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Steinmeier sees tougher times for Germany

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The federal president expects even more drastic consequences of the Ukraine war in Germany. The Berlin Philharmonic offers a charity concert at Bellevue Palace. A guest stays away.

Federal President Frank-Walter Steinmeier during his video message at Bellevue Palace. (Image: dpa)

Berlin – Federal President Frank-Walter Steinmeier has prepared people in Germany for hard times and losses as a result of Russia’s war of aggression in Ukraine.

“We also face more difficult days in Germany,” he said in a video message Sunday for a Berlin Philharmonic concert for freedom and peace at Bellevue Palace. The severe sanctions imposed would inevitably bring them. “We will have to be ready to use them if our solidarity is not going to be just lip service, if it is going to be taken seriously.”

“And the whole truth is that there are still many difficulties ahead,” Steinmeier said. Despite all ongoing diplomatic efforts to end the war, the following applies: “Our solidarity and support, our steadfastness and our willingness to impose restrictions will be required for a long time.”

Little cast in the great hall

The renowned orchestra, with musicians also from Ukraine, Russia and Belarus, performed works by Ukrainian, Russian and Polish composers in a small formation in the Great Hall of the official residence of the Federal President. However, the Ukrainian ambassador Andriy Melnyk was outraged that only Russian soloists performed, including pianist Yevgeny Kissin. “An affront. Sorry I’m walking away,” he wrote on Twitter.

The Federal President’s spokeswoman, Cerstin Gammelin, lamented on Twitter. The concert offers the possibility of a common signal for Ukraine. “It’s a shame we can’t send this signal together.” Gammelin noted that the focus of the program was the important Ukrainian composer Valentin Silvestrov, who had just fled his homeland at the ripe old age of 84. After the official concert, Silvestrov performed a current composition on the grand piano, in which he processed the impressions of the fugue from him.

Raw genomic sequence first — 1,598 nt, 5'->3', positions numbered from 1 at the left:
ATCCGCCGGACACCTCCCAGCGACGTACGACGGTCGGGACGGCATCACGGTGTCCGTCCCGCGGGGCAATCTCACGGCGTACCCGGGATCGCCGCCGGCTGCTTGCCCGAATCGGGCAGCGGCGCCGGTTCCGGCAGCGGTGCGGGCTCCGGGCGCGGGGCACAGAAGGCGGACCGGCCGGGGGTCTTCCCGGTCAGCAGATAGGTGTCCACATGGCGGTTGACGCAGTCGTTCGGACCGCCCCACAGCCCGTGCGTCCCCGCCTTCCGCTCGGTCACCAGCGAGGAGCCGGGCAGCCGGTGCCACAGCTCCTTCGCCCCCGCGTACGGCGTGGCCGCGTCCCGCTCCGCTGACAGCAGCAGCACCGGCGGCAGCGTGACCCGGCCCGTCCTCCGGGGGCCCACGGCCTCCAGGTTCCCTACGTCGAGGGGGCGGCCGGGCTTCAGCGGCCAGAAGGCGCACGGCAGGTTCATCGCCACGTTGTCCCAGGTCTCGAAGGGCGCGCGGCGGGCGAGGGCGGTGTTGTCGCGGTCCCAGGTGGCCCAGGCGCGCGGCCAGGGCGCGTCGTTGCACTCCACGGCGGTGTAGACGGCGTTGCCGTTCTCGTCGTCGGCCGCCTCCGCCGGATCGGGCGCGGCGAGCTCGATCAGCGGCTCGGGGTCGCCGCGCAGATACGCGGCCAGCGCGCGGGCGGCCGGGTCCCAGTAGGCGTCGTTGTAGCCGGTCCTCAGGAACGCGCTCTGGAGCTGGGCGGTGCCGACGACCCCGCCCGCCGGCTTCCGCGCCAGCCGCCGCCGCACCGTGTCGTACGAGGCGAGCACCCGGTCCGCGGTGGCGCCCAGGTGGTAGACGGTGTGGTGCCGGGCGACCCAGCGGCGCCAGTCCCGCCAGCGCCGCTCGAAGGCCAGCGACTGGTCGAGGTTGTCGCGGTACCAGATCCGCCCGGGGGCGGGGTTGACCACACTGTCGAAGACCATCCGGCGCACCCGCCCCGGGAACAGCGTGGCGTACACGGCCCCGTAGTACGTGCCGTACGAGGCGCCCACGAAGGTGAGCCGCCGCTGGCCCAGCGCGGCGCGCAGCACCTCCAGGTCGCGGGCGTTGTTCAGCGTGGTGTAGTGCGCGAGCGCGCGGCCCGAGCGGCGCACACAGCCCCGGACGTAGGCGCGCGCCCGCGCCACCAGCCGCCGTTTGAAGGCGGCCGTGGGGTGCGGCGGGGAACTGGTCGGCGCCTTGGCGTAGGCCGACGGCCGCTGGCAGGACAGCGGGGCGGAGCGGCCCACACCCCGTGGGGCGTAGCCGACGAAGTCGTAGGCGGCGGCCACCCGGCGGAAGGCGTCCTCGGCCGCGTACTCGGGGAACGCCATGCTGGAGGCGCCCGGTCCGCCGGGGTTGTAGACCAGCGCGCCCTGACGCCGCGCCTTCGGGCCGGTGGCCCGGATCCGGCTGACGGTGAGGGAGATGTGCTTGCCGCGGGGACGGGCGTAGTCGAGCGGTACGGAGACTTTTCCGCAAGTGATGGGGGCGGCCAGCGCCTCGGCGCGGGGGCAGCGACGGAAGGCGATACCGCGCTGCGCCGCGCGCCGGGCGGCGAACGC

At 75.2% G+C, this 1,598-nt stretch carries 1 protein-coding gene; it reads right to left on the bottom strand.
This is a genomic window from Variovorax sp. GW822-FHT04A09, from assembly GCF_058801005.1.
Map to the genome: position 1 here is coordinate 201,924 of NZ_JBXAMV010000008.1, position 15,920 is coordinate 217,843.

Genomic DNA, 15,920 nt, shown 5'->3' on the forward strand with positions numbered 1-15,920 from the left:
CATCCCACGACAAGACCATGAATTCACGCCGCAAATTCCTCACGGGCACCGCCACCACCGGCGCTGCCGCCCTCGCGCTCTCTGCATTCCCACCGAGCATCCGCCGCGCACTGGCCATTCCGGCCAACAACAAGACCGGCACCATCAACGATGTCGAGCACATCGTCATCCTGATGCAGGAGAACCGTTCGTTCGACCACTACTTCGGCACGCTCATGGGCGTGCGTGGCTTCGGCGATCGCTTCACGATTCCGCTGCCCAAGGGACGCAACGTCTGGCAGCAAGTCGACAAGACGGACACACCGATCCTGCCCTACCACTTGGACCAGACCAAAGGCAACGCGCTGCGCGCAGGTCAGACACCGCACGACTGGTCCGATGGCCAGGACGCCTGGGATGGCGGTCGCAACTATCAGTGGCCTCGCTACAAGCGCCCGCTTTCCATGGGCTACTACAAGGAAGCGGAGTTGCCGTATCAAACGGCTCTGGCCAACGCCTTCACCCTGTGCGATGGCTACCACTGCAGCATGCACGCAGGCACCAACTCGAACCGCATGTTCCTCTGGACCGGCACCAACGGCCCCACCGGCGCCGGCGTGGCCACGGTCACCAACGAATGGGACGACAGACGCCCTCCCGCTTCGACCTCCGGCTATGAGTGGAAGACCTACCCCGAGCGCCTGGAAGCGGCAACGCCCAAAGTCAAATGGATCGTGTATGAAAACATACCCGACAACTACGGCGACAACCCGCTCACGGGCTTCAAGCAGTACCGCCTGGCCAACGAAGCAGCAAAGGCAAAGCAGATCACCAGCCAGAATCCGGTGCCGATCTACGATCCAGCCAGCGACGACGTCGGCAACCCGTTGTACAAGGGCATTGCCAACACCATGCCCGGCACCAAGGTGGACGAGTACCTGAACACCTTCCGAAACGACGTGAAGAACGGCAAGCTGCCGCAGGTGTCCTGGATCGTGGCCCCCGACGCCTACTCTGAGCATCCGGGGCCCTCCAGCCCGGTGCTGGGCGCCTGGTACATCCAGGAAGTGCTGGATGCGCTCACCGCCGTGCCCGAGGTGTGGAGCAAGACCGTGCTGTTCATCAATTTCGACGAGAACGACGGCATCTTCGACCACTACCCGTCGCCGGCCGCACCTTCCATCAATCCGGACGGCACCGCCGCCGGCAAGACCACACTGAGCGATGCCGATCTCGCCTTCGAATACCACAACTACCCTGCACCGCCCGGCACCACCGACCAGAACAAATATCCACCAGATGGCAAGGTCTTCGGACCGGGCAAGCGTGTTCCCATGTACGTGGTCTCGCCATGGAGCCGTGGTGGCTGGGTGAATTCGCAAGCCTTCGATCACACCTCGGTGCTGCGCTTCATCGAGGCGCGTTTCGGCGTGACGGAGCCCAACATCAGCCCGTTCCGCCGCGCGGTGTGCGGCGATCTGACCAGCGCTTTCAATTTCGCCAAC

Melnyk tweeted about spokeswoman Gammelin’s statement: “My God, why is it so hard for the Federal President to realize that while Russian bombs are falling on cities and thousands of civilians are being killed day and night, we Ukrainians are not in the mood of “great Russian culture” has enough.

The Russian chief conductor of the Berlin Philharmonic, Kirill Petrenko, had to cancel at short notice due to illness. Nodoka Okisawai conducted the orchestra for him. The Federal President and his wife Elke Büdenbender were also only able to watch the concert on television due to heart disease. Therefore, Steinmeier spoke to the guests in a video message.

“These are terrible days and weeks. We are all shocked, horrified by what is happening in Ukraine,” she said. Steinmeier recalled that in his speech after his election in mid-February he warned Russian President Vladimir Putin not to underestimate the strength of democracy. “Today we know: he underestimated her.” Steinmeier thanked all citizens for their solidarity with Ukrainians fleeing their country.

“There is war in Europe”

The Federal President showed understanding for the fears felt by many people. “The older ones have deep and terrifying memories, while the younger ones have a scare they never thought possible: there is war in Europe.” No one can simply remove these fears. “But we can counter fear with something: our defense and our humanity, our desire for peace and belief in freedom and democracy, which we will never give up, which we will always defend.”

He knows that belief in freedom and democracy alone cannot stop a tank. “But I also know this: No tank can ever destroy this belief. No army, no regime of repression is stronger than the glow of freedom and democracy in people’s minds and hearts,” Steinmeier said.

VIDEO: Steinmeier and his wife infected with coronavirus

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